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Diffusion

Chapter 5. Diffusion

[ Chapter 3. Structure of Crystals ] [ Chapter 4. Imperfections ] [ Chapter 5. Diffusion ]

[ Chapter 6. Mechanical Properties of Metals ]

[ Chapter 7. Dislocations and Strengthening Mechanisms ] [ Chapter 8. Failure ]

[ Chapter 9. Phase Diagrams ] [ Chapter 10: Phase Transformations in Metals ]

[ Chapter 11. Thermal Processing of Metal Alloys ] [ Chapter 13. Ceramics - Structures and Properties ]

[ Chapter 14. Ceramics - Applications and Processing ] [ Chapter 15. Polymer Structures ]

[ Chapter 16. Polymers. Characteristics, Applications and Processing ] [ Chapter 17. Composites ]

[ Chapter 19. Electrical Properties ]

5.1 Introduction

Many important reactions and processes in materials occur by the motion of atoms in the solid

(transport), which happens by diffusion.

Inhomogeneous materials can become homogeneous by diffusion, if the temperature is high enough

(temperature is needed to overcome energy barriers to atomic motion.

Atom diffusion can occur by the motion of vacancies (vacancy diffusion) or impurities (impurity

diffusion). The energy barrier is that due to nearby atoms which need to move to let the atoms go by.

This is more easily achieved when the atoms vibrate strongly, that is, at high temperatures.

There is a difference between diffusion and net diffusion. In a homogeneous material, atoms also diffuse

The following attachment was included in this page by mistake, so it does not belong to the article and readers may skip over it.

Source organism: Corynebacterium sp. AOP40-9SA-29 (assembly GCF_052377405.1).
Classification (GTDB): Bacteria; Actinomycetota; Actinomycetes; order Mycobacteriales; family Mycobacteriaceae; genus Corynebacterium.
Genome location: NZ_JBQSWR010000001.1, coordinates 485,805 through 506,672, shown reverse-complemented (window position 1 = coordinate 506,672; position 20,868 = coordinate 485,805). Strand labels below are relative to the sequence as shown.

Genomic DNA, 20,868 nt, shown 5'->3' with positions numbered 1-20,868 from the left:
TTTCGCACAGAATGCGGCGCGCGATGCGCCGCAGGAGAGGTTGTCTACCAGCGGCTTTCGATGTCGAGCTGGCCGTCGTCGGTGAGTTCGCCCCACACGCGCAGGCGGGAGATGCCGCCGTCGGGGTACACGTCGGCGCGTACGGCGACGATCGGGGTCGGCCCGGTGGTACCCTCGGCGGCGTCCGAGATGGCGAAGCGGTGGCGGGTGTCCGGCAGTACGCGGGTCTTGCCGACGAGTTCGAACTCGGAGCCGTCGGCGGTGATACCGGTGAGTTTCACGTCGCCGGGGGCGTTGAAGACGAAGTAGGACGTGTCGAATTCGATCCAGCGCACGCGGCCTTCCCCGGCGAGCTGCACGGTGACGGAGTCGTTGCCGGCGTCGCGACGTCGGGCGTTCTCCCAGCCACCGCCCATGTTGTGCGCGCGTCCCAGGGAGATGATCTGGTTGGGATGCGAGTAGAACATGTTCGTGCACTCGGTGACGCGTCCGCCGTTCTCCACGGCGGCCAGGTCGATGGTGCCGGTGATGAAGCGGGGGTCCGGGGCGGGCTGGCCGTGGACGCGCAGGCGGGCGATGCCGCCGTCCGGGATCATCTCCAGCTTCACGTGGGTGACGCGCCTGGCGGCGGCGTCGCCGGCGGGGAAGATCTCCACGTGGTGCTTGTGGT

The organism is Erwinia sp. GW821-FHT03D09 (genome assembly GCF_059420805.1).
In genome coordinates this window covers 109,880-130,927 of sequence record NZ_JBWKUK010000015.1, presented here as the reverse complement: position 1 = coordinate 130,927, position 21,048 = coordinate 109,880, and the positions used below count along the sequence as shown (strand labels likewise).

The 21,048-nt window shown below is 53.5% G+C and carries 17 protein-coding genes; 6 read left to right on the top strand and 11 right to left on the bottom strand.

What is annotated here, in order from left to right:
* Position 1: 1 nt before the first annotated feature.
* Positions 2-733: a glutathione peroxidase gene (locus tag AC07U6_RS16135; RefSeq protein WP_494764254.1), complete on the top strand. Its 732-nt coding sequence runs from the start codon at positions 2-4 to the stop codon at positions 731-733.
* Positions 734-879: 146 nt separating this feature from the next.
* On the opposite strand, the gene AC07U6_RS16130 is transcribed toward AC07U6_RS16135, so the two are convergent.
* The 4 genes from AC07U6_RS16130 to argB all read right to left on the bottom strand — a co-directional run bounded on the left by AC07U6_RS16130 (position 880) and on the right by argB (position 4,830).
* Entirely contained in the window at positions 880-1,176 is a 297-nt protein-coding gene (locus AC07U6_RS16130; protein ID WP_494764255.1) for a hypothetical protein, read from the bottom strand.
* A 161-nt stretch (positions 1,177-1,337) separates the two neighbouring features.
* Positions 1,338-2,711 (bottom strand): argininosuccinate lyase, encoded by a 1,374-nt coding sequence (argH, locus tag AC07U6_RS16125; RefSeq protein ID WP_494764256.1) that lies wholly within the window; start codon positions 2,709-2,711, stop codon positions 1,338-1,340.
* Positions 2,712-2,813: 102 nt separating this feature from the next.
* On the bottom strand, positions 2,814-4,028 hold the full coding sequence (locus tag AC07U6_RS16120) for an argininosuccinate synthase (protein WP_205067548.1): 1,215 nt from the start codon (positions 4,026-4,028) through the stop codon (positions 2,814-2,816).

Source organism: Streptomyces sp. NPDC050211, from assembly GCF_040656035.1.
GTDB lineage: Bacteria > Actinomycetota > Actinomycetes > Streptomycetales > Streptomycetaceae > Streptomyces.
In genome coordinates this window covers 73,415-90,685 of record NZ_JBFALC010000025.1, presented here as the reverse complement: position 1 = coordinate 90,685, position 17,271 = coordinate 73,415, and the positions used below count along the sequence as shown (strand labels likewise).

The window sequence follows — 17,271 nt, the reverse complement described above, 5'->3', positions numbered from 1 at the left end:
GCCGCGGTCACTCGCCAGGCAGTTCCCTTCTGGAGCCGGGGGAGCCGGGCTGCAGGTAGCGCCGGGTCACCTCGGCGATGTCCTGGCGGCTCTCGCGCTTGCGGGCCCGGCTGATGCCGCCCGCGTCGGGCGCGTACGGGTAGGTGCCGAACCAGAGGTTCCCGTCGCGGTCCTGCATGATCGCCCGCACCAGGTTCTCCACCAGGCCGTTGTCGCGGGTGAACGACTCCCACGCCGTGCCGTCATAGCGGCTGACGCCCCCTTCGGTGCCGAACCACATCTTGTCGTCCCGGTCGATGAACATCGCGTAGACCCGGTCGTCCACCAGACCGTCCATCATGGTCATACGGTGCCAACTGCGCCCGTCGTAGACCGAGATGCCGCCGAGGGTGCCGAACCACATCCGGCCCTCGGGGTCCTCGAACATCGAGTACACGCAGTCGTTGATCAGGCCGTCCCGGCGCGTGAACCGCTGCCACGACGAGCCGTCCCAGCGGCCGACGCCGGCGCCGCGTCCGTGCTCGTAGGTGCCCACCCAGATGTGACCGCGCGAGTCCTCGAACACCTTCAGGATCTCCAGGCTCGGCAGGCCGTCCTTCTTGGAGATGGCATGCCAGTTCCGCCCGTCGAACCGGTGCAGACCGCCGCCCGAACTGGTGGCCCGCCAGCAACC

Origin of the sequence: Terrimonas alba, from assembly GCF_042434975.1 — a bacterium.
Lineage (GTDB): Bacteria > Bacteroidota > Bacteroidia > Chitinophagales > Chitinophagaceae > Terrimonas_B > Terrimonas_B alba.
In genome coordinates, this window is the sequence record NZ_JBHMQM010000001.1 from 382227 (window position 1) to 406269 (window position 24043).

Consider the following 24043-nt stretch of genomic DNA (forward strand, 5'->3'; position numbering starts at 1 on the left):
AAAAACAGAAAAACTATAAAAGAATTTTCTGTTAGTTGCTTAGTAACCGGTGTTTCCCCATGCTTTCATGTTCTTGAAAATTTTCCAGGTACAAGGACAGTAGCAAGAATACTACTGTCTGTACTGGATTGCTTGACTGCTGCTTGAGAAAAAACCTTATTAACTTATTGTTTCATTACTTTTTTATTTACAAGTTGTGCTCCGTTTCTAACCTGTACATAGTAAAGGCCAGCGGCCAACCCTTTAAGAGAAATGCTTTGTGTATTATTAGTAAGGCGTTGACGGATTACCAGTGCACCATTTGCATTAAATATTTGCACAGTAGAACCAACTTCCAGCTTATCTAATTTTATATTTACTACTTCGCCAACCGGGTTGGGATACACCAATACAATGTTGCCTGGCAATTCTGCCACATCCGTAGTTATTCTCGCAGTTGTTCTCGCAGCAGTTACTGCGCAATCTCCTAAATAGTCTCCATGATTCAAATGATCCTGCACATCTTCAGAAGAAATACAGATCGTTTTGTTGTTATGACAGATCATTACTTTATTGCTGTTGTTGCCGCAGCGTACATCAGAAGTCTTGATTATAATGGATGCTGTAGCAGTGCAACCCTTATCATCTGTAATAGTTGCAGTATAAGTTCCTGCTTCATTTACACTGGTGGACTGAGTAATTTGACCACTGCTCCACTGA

but this motion is hard to detect. This is because atoms move randomly and there will be an equal

number of atoms moving in one direction than in another. In inhomogeneous materials, the effect of

diffusion is readily seen by a change in concentration with time. In this case there is a net diffusion. Net

diffusion occurs because, although all atoms are moving randomly, there are more atoms moving in

regions where their concentration is higher.

Chapter 5. Diffusion

The flux of diffusing atoms, J, is expressed either in number of atoms per unit area and per unit time (e.

g., atoms/m2-second) or in terms of mass flux (e.g., kg/m2-second).

Steady state diffusion means that J does not depend on time. In this case, Fick’s first law holds that the

flux along direction x is:

J = – D dC/dx

Where dC/dx is the gradient of the concentration C, and D is the diffusion constant. The concentration

gradient is often called the driving force in diffusion (but it is not a force in the mechanistic sense). The

minus sign in the equation means that diffusion is down the concentration gradient.

This is the case when the diffusion flux depends on time, which means that a type of atoms accumulates

in a region or that it is depleted from a region (which may cause them to accumulate in another region).

As stated above, there is a barrier to diffusion created by neighboring atoms that need to move to let the

diffusing atom pass. Thus, atomic vibrations created by temperature assist diffusion. Also, smaller atoms

diffuse more readily than big ones, and diffusion is faster in open lattices or in open directions. Similar

to the case of vacancy formation, the effect of temperature in diffusion is given by a Boltzmann factor:

D = D0 × exp(–Qd/kT).

Diffusion occurs more easily along surfaces, and voids in the material (short circuits like dislocations

and grain boundaries) because less atoms need to move to let the diffusing atom pass. Short circuits are

often unimportant because they constitute a negligible part of the total area of the material normal to the

diffusion flux. .

Terms:

● Activation energy

● Concentration gradient

● Diffusion

● Diffusion coefficient

Chapter 5. Diffusion

● Diffusion flux

● Driving force

● Fick’s first and second laws

● Interdiffusion

● Interstitial diffusion

● Self-diffusion

● Steady-state diffusion

● Vacancy diffusion

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